the point is that the s-orbitals of the hydrogen atom are spherically symmetric
and iirc the electron density would be highest at the center. but the size of the nucleus is very much taken into account for that
which is reasonable, since the radius of the electron cloud is on the order of the Bohr radius (so ~10^-10 m)
by contrast, the size of the nucleus is about 10^-5. so 100000 times smaller than the electron cloud
which is way way too small to see on that image.

1 hour later… 3:03 PM
Should have been “electron orbitals do not account for size of nucleus” b/c it’s so small as to usually be negligible
Typically dealt with by perturbation theory instead

1 hour later… 4:11 PM
I just did the derivation of the wavefunction and energy eigenvalues for the delta potential. How is it possible that the wavefunction is non-zero at x=0,i'e where the potential spikes up to infinity. Does QM alow Total energy of a particle to be infinity? Good evening ! i have been struggiling for hours with this question, i really hope someone here can help me!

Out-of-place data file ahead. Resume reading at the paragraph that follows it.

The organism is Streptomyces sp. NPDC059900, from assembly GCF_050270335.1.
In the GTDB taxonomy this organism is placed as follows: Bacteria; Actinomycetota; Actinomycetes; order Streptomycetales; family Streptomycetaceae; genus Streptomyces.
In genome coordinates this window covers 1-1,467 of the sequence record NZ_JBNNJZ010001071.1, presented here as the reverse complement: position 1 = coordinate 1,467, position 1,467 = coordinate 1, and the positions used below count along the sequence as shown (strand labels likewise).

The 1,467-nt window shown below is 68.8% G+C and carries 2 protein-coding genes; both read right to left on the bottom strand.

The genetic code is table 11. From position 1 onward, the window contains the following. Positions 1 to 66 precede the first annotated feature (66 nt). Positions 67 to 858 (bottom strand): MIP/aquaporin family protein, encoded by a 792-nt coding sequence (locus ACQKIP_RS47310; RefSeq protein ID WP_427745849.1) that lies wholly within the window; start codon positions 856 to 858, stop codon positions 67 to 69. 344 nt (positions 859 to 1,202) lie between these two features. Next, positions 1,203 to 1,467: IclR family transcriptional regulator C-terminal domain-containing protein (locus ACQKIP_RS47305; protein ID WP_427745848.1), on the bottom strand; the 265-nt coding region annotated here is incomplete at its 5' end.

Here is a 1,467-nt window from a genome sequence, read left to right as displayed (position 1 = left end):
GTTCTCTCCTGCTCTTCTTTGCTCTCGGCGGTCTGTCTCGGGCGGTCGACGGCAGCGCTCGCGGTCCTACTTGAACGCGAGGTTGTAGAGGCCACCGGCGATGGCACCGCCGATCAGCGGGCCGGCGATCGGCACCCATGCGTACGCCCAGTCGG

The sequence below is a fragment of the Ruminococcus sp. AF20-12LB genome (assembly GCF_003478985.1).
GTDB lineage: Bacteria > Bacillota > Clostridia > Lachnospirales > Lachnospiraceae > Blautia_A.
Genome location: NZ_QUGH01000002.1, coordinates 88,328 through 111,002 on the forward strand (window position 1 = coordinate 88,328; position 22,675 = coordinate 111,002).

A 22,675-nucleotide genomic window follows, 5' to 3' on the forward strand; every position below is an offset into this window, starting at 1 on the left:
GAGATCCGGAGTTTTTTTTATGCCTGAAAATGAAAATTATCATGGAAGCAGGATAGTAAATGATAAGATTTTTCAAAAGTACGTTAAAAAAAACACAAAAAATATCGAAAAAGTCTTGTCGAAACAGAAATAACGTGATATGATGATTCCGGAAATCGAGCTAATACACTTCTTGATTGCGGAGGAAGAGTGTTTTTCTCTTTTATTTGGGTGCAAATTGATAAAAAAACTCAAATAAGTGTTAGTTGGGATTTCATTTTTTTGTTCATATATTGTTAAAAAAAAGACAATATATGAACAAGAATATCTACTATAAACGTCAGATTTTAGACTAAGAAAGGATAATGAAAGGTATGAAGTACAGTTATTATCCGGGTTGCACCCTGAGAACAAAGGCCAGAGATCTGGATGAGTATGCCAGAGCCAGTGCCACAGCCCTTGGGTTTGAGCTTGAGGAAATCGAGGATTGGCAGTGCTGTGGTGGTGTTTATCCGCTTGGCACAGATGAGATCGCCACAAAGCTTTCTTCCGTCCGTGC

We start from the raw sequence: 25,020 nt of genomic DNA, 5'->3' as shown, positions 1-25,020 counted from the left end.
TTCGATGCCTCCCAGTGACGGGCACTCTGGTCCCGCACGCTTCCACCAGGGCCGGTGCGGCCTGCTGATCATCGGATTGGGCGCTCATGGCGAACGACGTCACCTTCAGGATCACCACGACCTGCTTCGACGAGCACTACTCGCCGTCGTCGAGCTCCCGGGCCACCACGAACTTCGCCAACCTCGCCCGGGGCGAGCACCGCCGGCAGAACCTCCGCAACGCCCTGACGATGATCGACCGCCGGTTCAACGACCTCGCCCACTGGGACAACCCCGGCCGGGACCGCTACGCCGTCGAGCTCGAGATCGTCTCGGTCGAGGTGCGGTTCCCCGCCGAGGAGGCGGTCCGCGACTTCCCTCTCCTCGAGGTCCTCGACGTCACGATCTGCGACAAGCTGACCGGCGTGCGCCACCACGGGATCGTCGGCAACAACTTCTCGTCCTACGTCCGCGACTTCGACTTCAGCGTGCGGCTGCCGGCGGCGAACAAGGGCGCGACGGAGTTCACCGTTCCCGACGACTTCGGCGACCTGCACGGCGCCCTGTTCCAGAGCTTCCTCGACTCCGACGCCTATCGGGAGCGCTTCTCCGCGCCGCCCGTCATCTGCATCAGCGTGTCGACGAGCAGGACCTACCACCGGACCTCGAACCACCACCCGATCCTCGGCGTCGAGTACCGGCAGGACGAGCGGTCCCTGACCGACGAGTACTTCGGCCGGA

given is a hamillton function.
$H(p,q)=p2/2−a/q$ and the transformation $q \rightarrow Q^2$
Find a function F such that the transformation is canonical.
I know the relationships of $\frac{df}{dq}= p$ and such on.. but i am not reaching anywhere with these equations..........

2 hours later… 6:04 PM
No one can help? welp. thats disappointing 6:35 PM
@MadSpaces looks like a case of a type 3 generating function to me - with $G_3 = -pQ^2$ you get $q = Q^2$. How did you reach this result? I looked at the different generating functions and chose the one that allowed me to specify what $q$ is in terms of $Q$ (in this case via $q = -\frac{\partial G_3}{\partial p}$)